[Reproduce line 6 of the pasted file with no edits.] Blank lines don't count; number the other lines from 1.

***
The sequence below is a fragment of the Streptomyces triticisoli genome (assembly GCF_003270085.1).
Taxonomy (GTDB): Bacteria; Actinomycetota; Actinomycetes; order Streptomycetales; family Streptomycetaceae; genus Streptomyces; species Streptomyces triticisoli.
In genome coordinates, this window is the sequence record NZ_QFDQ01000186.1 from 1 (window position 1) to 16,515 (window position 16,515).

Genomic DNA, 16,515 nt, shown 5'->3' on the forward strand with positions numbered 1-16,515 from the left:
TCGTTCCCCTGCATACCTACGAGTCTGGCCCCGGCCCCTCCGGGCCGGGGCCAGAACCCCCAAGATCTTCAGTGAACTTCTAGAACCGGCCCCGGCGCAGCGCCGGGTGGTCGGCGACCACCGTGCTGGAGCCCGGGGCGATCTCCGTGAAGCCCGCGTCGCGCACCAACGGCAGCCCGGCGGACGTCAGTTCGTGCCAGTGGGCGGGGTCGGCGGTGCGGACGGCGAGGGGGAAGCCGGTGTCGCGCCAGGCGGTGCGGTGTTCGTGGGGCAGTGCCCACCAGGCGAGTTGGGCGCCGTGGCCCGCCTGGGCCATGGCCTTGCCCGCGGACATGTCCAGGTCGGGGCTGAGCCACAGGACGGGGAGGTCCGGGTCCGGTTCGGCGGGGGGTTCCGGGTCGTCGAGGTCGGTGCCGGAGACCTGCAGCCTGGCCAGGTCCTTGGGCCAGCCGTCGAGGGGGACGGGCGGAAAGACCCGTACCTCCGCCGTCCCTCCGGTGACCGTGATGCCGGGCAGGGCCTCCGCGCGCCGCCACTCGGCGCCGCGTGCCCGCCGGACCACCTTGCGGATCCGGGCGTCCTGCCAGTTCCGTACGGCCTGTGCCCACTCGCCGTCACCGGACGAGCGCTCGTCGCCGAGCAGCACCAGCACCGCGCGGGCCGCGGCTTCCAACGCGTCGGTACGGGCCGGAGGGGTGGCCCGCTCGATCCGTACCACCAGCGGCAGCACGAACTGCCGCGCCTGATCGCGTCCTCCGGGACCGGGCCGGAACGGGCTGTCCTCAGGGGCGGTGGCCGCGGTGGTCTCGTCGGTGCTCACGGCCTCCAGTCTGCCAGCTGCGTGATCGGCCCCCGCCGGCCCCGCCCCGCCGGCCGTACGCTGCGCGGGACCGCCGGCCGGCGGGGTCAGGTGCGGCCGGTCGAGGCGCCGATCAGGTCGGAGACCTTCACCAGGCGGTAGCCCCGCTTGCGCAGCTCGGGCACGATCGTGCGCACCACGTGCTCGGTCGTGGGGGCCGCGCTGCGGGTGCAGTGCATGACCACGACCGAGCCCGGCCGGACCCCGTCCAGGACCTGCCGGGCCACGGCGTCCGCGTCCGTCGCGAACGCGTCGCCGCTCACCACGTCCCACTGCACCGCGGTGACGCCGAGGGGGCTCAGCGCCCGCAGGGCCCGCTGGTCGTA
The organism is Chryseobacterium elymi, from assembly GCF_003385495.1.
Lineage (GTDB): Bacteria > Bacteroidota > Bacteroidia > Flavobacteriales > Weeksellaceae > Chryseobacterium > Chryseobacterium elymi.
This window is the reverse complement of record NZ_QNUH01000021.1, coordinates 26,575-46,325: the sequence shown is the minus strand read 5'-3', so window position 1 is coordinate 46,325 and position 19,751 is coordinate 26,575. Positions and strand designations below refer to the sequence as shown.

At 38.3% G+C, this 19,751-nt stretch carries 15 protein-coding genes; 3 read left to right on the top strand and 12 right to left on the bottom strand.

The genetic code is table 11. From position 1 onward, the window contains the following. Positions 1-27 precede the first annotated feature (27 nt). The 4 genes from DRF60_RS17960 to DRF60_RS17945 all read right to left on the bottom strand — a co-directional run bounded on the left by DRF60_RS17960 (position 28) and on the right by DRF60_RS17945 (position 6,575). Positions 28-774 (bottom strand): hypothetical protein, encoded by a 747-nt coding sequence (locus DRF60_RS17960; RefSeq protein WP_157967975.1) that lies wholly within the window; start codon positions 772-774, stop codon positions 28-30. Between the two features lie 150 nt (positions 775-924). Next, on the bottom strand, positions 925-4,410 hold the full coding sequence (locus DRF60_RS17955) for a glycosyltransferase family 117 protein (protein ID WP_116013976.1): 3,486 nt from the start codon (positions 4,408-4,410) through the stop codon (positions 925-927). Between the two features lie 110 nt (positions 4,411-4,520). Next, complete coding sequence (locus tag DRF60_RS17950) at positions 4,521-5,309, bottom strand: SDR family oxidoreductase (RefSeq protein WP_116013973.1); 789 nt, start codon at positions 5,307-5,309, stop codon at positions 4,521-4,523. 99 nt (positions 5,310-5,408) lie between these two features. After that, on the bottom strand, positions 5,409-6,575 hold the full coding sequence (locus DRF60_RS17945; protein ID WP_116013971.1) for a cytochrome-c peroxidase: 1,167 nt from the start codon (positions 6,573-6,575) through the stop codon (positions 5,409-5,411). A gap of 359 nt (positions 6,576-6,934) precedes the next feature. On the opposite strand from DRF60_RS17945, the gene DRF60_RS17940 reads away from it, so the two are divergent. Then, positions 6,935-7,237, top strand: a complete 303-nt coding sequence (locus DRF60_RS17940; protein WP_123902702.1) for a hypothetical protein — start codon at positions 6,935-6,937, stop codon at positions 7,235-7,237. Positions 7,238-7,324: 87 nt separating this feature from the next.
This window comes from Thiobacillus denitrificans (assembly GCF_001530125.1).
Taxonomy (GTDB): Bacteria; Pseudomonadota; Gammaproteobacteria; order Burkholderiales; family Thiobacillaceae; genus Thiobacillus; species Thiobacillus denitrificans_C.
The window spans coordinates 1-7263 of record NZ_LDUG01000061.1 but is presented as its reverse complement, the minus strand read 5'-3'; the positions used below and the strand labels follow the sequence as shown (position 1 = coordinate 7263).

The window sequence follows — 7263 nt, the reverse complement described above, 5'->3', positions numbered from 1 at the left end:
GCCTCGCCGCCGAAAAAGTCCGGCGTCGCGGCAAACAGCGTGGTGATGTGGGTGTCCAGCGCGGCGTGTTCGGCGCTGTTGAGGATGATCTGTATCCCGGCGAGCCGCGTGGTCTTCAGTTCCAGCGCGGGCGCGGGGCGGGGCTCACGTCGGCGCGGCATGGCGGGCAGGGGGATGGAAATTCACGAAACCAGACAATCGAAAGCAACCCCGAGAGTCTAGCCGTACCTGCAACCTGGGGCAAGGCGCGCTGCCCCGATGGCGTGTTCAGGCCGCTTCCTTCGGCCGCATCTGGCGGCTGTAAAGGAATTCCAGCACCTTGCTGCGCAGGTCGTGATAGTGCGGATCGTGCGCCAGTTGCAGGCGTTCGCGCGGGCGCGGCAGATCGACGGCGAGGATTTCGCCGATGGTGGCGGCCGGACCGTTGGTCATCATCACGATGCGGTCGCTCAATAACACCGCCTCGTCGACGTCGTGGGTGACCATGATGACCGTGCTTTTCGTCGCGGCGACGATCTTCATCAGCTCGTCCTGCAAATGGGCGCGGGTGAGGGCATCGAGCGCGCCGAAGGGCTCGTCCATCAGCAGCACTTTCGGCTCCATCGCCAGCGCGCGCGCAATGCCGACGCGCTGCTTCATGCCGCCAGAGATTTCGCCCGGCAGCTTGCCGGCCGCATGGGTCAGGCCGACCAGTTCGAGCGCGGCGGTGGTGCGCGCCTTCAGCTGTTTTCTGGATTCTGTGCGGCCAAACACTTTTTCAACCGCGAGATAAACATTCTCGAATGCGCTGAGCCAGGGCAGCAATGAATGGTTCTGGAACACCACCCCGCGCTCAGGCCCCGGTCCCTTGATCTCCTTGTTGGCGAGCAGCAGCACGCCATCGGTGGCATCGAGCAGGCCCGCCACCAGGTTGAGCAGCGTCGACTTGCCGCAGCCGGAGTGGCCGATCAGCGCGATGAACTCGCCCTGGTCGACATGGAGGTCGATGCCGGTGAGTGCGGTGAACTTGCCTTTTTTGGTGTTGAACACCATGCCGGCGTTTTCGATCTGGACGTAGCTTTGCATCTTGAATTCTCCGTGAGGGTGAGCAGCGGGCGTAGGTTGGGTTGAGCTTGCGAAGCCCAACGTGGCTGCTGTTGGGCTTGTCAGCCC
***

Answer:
The organism is Chryseobacterium elymi, from assembly GCF_003385495.1.